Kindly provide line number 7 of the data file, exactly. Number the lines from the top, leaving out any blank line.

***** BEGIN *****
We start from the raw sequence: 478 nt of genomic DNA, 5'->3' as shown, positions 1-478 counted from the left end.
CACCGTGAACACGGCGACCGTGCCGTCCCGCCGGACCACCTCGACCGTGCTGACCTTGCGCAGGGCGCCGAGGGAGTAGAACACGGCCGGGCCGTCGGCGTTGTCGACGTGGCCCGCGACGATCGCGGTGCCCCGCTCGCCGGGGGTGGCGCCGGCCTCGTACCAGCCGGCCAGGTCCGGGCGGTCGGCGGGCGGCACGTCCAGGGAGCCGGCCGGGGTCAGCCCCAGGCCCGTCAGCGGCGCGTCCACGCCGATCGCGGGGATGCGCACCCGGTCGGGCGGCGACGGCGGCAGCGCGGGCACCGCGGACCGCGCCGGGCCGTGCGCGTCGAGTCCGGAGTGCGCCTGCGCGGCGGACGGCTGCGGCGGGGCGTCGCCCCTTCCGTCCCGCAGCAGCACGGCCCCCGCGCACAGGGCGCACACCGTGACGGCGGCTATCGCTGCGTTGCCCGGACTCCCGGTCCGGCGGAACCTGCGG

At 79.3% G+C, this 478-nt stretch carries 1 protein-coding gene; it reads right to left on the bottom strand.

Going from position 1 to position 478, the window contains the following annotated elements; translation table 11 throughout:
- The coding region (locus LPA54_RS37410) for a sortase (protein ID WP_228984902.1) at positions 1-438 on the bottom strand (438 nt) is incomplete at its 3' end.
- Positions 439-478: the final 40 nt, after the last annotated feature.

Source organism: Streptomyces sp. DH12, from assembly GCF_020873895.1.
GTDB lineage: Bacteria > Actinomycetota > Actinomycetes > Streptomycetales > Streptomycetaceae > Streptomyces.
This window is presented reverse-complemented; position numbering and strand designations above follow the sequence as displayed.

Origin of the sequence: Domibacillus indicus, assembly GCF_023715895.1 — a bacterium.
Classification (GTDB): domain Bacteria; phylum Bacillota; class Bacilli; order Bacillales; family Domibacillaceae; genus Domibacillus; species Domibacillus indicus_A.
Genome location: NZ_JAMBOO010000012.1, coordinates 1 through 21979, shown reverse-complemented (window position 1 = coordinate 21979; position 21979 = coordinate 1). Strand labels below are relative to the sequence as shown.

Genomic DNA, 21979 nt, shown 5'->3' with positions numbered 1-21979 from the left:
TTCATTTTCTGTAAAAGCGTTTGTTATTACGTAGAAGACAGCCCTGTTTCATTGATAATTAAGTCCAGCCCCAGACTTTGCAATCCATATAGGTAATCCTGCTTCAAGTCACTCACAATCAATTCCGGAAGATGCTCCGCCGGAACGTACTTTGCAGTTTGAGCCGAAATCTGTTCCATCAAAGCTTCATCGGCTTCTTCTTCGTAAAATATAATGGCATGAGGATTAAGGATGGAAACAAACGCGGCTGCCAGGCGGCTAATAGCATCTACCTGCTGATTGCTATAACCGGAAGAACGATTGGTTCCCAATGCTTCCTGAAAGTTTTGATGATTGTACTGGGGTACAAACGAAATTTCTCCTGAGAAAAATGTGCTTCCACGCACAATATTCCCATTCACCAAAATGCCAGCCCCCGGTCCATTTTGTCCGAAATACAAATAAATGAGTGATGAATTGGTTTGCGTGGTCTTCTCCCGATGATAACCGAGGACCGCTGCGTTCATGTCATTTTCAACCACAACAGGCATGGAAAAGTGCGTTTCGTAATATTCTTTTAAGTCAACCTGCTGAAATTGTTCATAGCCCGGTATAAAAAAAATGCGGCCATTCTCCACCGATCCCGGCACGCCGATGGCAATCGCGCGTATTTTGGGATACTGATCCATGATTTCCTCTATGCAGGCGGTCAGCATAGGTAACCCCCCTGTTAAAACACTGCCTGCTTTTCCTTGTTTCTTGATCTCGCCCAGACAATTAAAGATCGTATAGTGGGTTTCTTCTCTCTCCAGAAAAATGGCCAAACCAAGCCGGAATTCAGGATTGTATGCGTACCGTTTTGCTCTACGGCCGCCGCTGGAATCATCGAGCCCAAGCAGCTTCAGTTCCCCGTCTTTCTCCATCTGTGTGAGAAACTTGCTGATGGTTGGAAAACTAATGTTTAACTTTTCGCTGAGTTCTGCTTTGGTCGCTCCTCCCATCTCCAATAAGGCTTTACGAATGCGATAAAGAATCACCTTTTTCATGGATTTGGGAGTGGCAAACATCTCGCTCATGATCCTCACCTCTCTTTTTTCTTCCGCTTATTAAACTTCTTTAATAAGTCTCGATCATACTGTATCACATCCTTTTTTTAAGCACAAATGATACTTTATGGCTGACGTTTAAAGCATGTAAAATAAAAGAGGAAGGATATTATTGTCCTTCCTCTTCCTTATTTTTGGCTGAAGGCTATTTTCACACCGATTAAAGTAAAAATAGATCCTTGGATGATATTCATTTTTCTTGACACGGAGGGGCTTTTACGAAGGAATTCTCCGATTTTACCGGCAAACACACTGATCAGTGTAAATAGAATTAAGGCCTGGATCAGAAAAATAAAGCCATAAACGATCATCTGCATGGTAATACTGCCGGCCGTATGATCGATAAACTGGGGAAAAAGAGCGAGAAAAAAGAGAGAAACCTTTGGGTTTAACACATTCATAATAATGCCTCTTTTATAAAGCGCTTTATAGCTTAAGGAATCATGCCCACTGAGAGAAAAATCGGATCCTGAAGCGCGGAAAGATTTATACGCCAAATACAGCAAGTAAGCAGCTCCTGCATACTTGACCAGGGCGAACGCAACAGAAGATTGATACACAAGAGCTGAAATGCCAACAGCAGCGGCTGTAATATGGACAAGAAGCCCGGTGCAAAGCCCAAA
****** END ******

Source organism: Streptomyces sp. DH12, from assembly GCF_020873895.1.